Li Na named tennis association‘s ambassador
Updated: 2014-01-11 21:16
By sun xiaochen (chinadaily.com.cn)
Occasional tension between tennis star Li Na and domestic media may make her a controversial figure in China, but it is a totally different story overseas.
The world No 4 proved her outspokenness and wit have won over international audiences as much as her athletic abilities when she was named Ambassador of the Year for 2013 of the International Tennis Writers Association before the 2014 Australian Open’s kickoff on Saturday.
She shares the honor with the men’s top double’s pair, the Bryan brothers.
The ITWA’s top annual award recognizes a combination of on-court achievement, conduct that shows tennis is the best possible light and media cooperation.
The award seemed distant from Li’s candid comments that sometimes stoked antagonism between her and Chinese media.
After losing the French Open’s second round last May, Li responded sharply when a reporter asked: “What do you want to say to your fans in China?”
She said: “I just lost the match. And that’s it. Do I need to get on my knees and kowtow to them?”
She held her temper in check and thanked fans when the same reporter asked the same question after she won her third-round match in Wimbledon. But she criticized the journalist in a later TV interview.
“How dare he?” the 31-year-old asked in Chinese.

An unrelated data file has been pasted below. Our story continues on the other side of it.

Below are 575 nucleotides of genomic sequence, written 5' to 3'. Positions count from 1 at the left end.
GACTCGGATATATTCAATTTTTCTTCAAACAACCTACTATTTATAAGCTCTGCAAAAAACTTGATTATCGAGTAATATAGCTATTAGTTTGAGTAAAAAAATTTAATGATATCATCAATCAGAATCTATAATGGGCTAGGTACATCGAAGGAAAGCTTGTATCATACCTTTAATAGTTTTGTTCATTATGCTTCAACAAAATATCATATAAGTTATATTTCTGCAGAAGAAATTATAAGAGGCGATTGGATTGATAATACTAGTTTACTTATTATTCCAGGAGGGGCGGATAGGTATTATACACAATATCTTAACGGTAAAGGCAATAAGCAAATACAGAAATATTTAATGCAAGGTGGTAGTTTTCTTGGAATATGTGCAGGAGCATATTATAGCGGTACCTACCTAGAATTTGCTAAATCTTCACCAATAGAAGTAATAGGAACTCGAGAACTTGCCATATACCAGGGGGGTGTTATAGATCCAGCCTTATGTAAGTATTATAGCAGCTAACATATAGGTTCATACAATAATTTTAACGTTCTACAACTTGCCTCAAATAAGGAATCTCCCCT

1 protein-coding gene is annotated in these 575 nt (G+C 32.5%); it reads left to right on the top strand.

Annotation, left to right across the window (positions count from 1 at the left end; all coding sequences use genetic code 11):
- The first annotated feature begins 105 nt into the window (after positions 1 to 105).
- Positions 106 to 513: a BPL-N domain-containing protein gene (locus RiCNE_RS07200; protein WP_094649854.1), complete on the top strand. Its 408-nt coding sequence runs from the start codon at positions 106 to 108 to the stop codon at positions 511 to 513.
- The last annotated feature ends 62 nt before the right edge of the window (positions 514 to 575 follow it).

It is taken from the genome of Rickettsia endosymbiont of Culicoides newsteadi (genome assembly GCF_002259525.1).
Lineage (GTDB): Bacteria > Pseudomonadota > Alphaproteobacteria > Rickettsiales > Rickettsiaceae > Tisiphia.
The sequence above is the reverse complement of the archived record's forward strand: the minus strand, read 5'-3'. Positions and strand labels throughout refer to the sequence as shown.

“Doesn’t he have any shame?”
When the video went online, Li’s words drew condemnation from domestic media and outrage on China’s popular micro-blogging platform Sina Weibo — even among her 21 million followers.
Still, Li’s colorful post-match interviews at major international tournaments coupled with her fluent English have won praise from foreign media.
“Li Na and the Bryan brothers both had excellent years on the court, but they have also been great ambassadors for tennis,” ITWA co-president Paul Newman said.
“Because of their success, there are big media demands on their time and both have handled this with great professionalism. They set a very good example to their fellow players.”
Li, who became the first Asian player to win a Grand Slam singles title after winning the 2011 French Open, enjoyed another successful year in 2013 when she made it to the AO final, the quarterfinals at Wimbledon and the semifinals at the US Open.
Li has set her sights on another Grand Slam title in 2014.
“To win another Grand Slam championship is the goal that I am always chasing,” Li said at her pre-tournament news conference at Melbourne Park on Saturday.
Asked if her age would affect her game — Li turns 32 on Feb 26 — Li said it will only make her stronger.
“So far, I’ve never thought about retiring,” she said.
“I can still enjoy the game of tennis and what the sport has brought me. Getting older makes it easier for me to control myself, no matter what kind of troubles I face.”
Li will kick off her main draw to face a qualifier in the opening round on Monday with a potential clash against Czech star Petra Kvitova at the quarters and a possible semi encounter against world No 1 Serena Williams of the United States.